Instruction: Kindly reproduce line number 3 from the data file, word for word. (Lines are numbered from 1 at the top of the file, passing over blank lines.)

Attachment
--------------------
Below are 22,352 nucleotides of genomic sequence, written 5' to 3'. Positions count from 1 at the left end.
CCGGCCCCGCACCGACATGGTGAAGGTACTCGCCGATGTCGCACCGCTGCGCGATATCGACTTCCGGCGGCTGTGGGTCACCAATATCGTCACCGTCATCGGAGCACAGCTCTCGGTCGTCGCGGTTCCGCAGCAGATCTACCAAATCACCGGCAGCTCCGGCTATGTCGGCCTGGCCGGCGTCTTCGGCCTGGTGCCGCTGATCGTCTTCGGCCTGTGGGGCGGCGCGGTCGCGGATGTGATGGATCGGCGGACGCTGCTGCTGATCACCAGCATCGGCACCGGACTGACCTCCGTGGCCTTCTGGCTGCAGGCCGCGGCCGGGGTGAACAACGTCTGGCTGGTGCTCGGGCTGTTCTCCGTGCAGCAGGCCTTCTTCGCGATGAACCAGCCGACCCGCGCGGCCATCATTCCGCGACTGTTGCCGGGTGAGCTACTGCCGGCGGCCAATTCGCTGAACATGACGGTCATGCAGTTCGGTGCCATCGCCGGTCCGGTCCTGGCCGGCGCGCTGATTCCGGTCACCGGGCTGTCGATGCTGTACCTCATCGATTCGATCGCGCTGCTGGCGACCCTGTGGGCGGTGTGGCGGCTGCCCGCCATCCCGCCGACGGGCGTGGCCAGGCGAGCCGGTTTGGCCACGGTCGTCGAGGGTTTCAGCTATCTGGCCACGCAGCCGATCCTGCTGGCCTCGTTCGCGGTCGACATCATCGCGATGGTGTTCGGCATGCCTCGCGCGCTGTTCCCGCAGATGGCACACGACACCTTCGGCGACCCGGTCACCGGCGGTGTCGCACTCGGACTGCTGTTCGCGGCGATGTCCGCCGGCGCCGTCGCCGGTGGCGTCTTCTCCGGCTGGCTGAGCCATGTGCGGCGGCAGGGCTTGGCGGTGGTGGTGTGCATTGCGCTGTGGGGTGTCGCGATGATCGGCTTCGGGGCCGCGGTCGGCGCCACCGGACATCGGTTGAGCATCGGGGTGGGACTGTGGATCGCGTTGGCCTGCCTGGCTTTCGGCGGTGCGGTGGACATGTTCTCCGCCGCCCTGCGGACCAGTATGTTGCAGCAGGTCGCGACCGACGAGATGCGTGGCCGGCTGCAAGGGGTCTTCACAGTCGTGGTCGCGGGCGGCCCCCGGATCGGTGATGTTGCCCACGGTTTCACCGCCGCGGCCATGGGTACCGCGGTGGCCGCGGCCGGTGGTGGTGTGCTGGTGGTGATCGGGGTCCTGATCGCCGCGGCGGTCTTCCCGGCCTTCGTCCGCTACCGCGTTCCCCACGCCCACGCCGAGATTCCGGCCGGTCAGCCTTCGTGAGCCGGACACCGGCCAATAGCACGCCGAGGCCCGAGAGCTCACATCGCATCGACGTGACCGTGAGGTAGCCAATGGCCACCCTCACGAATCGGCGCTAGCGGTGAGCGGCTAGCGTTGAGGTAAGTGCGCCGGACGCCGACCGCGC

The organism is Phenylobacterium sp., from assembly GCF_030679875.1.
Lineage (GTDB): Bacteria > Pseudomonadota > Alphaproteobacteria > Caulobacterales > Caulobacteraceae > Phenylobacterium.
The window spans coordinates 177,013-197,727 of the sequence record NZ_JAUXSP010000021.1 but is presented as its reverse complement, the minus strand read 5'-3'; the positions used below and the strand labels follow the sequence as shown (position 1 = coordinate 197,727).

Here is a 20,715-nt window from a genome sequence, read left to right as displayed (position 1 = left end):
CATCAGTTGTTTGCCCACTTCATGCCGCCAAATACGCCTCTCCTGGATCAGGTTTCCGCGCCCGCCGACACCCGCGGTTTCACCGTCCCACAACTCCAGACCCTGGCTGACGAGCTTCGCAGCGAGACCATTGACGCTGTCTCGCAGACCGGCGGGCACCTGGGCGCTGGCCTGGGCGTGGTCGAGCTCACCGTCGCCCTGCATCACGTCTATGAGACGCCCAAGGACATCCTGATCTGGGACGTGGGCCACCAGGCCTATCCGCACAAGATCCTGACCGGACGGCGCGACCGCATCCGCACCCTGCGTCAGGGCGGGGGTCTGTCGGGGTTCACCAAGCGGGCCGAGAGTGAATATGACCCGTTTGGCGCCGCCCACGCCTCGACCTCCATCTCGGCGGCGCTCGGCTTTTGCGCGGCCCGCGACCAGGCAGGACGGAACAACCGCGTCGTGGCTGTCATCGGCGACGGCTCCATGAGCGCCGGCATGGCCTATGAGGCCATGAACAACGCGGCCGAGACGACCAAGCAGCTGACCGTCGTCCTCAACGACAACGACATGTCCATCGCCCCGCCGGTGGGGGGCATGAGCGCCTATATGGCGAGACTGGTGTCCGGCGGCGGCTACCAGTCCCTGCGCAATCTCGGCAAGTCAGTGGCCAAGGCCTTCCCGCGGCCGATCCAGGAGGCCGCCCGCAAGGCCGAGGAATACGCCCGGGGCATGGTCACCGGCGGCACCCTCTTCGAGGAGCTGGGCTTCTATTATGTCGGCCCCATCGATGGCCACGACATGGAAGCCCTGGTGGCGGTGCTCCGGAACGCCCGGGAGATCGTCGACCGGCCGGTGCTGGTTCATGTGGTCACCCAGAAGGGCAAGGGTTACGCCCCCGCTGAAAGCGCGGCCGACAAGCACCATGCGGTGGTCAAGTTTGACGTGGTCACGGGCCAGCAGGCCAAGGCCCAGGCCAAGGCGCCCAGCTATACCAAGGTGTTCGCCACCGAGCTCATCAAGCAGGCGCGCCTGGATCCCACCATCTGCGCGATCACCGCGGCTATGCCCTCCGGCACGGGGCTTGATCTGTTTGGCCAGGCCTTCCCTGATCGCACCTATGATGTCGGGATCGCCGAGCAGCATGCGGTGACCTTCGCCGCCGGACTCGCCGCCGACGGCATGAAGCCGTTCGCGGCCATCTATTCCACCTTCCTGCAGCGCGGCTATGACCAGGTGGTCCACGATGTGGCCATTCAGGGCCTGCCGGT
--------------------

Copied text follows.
The organism is Phenylobacterium sp., from assembly GCF_030679875.1.